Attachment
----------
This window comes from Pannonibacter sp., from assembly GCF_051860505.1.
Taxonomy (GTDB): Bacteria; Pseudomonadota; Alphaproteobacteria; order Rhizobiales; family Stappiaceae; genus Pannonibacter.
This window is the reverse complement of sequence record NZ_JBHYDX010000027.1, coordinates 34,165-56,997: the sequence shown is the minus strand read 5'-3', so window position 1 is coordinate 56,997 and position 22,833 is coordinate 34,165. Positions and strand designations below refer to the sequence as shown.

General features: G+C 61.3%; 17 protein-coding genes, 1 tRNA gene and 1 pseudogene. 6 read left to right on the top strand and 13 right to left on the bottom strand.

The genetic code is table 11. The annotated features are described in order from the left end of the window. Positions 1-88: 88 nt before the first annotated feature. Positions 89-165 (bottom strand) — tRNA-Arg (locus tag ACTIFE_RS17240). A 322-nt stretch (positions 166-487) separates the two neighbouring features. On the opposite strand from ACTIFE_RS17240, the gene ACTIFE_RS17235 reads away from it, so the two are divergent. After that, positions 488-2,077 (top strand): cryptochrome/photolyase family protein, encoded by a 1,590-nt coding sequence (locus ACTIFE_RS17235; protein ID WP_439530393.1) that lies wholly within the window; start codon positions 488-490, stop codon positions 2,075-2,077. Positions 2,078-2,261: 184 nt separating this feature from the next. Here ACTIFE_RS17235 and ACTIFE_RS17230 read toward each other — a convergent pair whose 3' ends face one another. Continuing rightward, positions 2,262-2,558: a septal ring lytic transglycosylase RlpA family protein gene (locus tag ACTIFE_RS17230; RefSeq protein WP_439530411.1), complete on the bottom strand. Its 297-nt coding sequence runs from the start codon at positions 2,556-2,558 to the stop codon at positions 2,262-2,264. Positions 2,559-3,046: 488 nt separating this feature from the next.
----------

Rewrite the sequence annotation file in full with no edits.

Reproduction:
This window comes from Pannonibacter sp., from assembly GCF_051860505.1.
Taxonomy (GTDB): Bacteria; Pseudomonadota; Alphaproteobacteria; order Rhizobiales; family Stappiaceae; genus Pannonibacter.
This window is the reverse complement of sequence record NZ_JBHYDX010000027.1, coordinates 34,165-56,997: the sequence shown is the minus strand read 5'-3', so window position 1 is coordinate 56,997 and position 22,833 is coordinate 34,165. Positions and strand designations below refer to the sequence as shown.

General features: G+C 61.3%; 17 protein-coding genes, 1 tRNA gene and 1 pseudogene. 6 read left to right on the top strand and 13 right to left on the bottom strand.

The genetic code is table 11. The annotated features are described in order from the left end of the window. Positions 1-88: 88 nt before the first annotated feature. Positions 89-165 (bottom strand) — tRNA-Arg (locus tag ACTIFE_RS17240). A 322-nt stretch (positions 166-487) separates the two neighbouring features. On the opposite strand from ACTIFE_RS17240, the gene ACTIFE_RS17235 reads away from it, so the two are divergent. After that, positions 488-2,077 (top strand): cryptochrome/photolyase family protein, encoded by a 1,590-nt coding sequence (locus ACTIFE_RS17235; protein ID WP_439530393.1) that lies wholly within the window; start codon positions 488-490, stop codon positions 2,075-2,077. Positions 2,078-2,261: 184 nt separating this feature from the next. Here ACTIFE_RS17235 and ACTIFE_RS17230 read toward each other — a convergent pair whose 3' ends face one another. Continuing rightward, positions 2,262-2,558: a septal ring lytic transglycosylase RlpA family protein gene (locus tag ACTIFE_RS17230; RefSeq protein WP_439530411.1), complete on the bottom strand. Its 297-nt coding sequence runs from the start codon at positions 2,556-2,558 to the stop codon at positions 2,262-2,264. Positions 2,559-3,046: 488 nt separating this feature from the next.